To ensure that the VMware Player installer uses the correct tools, the ones we just installed, we must set one environment variable. This environment variable is called "CC" and tells the VMWare Player installer which compiler to use2. Run the following command to set the compiler to gcc-3.4, the one we need. Don't worry, this is not a permanent change, this setting will only last as long as your shell window is open.
Alright, now we are ready to build and install VMware Player so let's get to it.
Building & Installing VMware Player
Building and installing VMware Player is fairly straight forward. There is a script that comes with VMware Player that will walk you through the installation. To get started "cd" to your desktop where we saved our VMware-player-*.tar.gz (where * is the VMware Player version number) tarball, decompress it and "cd" into the directory it creates using the commands below:
cd ~/Desktop/ tar zxvf VMware-player-*.tar.gz cd vmware-player-distrib/
Once you are in the vmware-player-distrib directory we need only to run the installer script which will then ask us a few questions about where to install VMware Player and what options we want enabled. Start the installation process by running the script with this command:
We will not discuss every question asked since these may change from release to release but here are a few pointers for the more important questions.
- This installation process will ask you where to store the VMware Player binaries. The defaults are fine so you can just hit enter and accept all of the default directory paths.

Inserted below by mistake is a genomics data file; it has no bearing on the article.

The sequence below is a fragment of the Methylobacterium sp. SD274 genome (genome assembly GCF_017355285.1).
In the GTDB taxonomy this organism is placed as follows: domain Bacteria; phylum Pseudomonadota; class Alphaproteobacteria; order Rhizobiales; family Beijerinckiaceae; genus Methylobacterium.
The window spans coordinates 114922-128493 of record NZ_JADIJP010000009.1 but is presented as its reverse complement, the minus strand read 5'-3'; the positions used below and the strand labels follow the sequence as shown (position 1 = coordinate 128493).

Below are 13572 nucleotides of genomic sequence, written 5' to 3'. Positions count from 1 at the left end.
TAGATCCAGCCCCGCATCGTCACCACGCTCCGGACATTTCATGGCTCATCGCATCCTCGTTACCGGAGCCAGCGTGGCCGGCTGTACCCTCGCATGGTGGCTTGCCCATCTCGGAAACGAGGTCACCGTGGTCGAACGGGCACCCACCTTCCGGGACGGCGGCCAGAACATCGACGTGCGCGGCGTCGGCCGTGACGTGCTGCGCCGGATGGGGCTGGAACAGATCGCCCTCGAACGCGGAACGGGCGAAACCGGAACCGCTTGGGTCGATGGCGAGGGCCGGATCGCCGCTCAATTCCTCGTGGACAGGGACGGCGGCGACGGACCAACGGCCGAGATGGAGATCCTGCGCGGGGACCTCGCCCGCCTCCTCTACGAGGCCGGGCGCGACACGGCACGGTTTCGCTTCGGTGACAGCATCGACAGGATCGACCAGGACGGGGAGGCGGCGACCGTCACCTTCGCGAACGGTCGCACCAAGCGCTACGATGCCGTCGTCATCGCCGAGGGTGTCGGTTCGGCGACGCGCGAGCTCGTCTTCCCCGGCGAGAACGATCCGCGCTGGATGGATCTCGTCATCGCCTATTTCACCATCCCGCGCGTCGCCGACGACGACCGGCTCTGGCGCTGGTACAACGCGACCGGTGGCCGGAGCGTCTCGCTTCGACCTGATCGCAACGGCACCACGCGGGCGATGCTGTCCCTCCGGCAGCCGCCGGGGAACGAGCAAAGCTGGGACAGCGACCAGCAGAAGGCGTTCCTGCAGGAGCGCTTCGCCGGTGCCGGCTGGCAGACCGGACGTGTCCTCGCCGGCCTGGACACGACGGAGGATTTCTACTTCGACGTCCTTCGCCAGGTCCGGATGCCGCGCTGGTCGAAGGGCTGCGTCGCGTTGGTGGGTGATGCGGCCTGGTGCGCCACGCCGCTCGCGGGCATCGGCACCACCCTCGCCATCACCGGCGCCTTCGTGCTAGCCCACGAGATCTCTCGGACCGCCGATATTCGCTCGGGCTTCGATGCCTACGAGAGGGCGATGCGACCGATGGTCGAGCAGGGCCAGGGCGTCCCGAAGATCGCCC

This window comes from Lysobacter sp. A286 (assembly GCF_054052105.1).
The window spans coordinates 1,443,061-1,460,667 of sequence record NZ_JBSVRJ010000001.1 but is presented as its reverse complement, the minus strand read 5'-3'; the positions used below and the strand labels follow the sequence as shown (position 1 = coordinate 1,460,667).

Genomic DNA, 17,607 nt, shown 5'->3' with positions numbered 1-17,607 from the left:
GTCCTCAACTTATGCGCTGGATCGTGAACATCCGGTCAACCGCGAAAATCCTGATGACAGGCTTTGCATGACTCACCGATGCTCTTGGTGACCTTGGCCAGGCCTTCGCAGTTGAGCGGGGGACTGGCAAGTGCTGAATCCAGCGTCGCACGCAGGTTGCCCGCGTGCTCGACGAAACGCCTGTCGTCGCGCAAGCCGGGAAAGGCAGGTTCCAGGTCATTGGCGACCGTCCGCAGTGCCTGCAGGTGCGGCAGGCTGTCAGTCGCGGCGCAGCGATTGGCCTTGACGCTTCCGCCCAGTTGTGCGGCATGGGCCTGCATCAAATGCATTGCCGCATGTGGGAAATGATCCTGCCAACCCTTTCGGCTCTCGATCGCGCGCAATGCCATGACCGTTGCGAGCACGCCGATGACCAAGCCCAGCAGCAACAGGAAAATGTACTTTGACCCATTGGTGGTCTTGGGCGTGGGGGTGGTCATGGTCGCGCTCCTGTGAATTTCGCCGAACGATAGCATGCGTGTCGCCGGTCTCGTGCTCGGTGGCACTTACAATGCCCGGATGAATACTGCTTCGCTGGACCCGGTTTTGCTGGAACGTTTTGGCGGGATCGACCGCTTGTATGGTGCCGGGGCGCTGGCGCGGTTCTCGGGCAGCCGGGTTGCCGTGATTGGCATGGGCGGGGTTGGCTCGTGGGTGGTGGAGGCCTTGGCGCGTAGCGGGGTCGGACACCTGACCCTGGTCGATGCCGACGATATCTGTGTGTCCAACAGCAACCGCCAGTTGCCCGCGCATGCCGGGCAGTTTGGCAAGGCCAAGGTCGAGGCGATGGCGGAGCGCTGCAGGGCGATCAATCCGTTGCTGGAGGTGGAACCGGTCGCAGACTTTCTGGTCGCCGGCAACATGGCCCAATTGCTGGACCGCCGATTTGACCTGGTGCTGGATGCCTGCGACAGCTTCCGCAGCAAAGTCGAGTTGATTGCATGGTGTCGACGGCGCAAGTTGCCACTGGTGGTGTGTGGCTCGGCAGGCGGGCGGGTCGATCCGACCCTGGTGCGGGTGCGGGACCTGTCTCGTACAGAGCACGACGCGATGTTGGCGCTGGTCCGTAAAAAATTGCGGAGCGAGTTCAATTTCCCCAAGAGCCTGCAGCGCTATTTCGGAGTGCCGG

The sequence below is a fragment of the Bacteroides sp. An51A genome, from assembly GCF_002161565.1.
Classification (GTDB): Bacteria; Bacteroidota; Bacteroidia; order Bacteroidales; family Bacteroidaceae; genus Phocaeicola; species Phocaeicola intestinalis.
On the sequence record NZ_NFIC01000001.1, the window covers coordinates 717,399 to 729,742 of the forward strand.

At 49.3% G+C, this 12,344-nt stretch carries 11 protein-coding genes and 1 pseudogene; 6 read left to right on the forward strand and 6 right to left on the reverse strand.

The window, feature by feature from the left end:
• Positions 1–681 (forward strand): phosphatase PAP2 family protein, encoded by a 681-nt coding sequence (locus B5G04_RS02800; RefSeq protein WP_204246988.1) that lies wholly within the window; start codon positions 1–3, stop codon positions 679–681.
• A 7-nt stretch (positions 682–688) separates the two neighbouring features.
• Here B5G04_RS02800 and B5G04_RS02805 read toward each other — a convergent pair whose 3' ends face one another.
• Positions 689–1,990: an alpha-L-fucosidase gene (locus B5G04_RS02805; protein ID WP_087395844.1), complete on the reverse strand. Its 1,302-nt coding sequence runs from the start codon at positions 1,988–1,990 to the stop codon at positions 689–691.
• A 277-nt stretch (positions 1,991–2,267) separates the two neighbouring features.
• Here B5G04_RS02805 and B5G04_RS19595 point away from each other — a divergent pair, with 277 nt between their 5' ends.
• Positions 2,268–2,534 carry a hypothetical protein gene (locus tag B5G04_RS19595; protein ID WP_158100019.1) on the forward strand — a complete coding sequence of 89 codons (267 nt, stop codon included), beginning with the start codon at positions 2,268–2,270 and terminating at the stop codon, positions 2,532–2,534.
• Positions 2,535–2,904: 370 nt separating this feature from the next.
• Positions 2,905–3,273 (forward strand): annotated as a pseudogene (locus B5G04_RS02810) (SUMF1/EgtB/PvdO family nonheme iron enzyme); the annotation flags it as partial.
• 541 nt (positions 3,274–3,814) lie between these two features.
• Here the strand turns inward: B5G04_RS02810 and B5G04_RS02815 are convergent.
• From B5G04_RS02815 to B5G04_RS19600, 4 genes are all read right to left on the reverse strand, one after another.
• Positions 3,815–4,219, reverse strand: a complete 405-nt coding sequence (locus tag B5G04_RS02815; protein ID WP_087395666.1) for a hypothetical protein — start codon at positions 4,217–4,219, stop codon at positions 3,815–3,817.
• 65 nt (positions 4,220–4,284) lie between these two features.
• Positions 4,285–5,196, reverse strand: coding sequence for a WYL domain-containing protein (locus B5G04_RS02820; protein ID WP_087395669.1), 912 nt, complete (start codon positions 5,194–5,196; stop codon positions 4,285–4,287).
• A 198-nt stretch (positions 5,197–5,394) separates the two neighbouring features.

- The installer will also ask you, among other things, what networking features you would like enable and if it should probe for unused network addresses. It is safe to enable all of the networking features if you so choose. It is also safe, and recommended, that you allow it to probe for a network address on its own. It will find one it can use on its own.
I'll go get some popcorn while you install VMware Player.
Oh, you're back already
Great, VMware Player is now installed and ready for use. Now let's install qemu so we can create a disk image that we can use with VMware Player.
On Ubuntu 6.04 (Dapper Drake), the kernel is compiled with gcc-4.0, therefore this step is not needed as gcc-4.0 has been already installed and will be used by default. To determine which gcc version was used to compile your running kernel, look at the output of the dmesg | grep gcc command. (1)
As explained above, this is not needed on Ubuntu 6.04 (Dapper Drake). (2)
Now it is time to install qemu which we will use to create our virtual machine disk images. The following instructions describe how to install the required version of qemu on both Breezy (Ubuntu 5.10) and on Dapper (Ubuntu 6.04).
On Ubuntu 5.10 (Breezy Badger)
Ubuntu 5.10 currently uses an older version of qemu which is not capable of creating a vmdk image so we need to install a newer version of qemu. The link below is a link to the version of qemu that we need for 5.10 so go ahead and download the qemu_0.8.0-1ubuntu0_i386.deb package saving it to your desktop.
Install this new version of qemu by going to your desktop and using dpkg to install it using the following commands:
cd ~/Desktop/ sudo dpkg -i qemu_0.8.0-1ubuntu0_i386.deb
If you are using Dapper the installation is even easier.
On Ubuntu 6.04 (Dapper Drake)
Ubuntu 6.04 already contains a usable version of qemu that is capable of creating vmdk images. It is in the universe repository and can be installed with a simple:
sudo apt-get install qemu
That's it! Let's go create some images.
Where To Store Your Images
Before we actually create our images we should define a place for them to live. Traditionally VMware stores the images in ~/vmware/(virtual machine name). In this tutorial we will do the same to keep things simple and organized.